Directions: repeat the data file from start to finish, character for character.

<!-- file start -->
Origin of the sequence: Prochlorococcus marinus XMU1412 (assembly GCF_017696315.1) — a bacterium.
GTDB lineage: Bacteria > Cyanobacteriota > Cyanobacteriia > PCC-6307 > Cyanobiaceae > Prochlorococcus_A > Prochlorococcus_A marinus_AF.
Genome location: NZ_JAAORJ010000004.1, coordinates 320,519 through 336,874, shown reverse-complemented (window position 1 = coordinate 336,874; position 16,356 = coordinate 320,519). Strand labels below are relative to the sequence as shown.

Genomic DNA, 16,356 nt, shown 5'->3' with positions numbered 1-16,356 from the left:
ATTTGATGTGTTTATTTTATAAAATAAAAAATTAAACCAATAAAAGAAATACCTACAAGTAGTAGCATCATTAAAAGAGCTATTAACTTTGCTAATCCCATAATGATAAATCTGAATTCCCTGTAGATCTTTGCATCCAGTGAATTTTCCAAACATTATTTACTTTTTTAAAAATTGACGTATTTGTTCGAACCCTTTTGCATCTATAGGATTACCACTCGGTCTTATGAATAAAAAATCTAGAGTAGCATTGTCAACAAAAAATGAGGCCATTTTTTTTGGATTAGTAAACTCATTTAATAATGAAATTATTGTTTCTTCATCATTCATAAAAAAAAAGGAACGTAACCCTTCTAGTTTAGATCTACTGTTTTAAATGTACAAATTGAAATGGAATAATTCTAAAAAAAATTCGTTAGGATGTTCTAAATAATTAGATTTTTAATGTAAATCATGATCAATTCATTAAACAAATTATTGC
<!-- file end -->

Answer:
Origin of the sequence: Prochlorococcus marinus XMU1412 (assembly GCF_017696315.1) — a bacterium.
GTDB lineage: Bacteria > Cyanobacteriota > Cyanobacteriia > PCC-6307 > Cyanobiaceae > Prochlorococcus_A > Prochlorococcus_A marinus_AF.
Genome location: NZ_JAAORJ010000004.1, coordinates 320,519 through 336,874, shown reverse-complemented (window position 1 = coordinate 336,874; position 16,356 = coordinate 320,519). Strand labels below are relative to the sequence as shown.

Genomic DNA, 16,356 nt, shown 5'->3' with positions numbered 1-16,356 from the left:
ATTTGATGTGTTTATTTTATAAAATAAAAAATTAAACCAATAAAAGAAATACCTACAAGTAGTAGCATCATTAAAAGAGCTATTAACTTTGCTAATCCCATAATGATAAATCTGAATTCCCTGTAGATCTTTGCATCCAGTGAATTTTCCAAACATTATTTACTTTTTTAAAAATTGACGTATTTGTTCGAACCCTTTTGCATCTATAGGATTACCACTCGGTCTTATGAATAAAAAATCTAGAGTAGCATTGTCAACAAAAAATGAGGCCATTTTTTTTGGATTAGTAAACTCATTTAATAATGAAATTATTGTTTCTTCATCATTCATAAAAAAAAAGGAACGTAACCCTTCTAGTTTAGATCTACTGTTTTAAATGTACAAATTGAAATGGAATAATTCTAAAAAAAATTCGTTAGGATGTTCTAAATAATTAGATTTTTAATGTAAATCATGATCAATTCATTAAACAAATTATTGC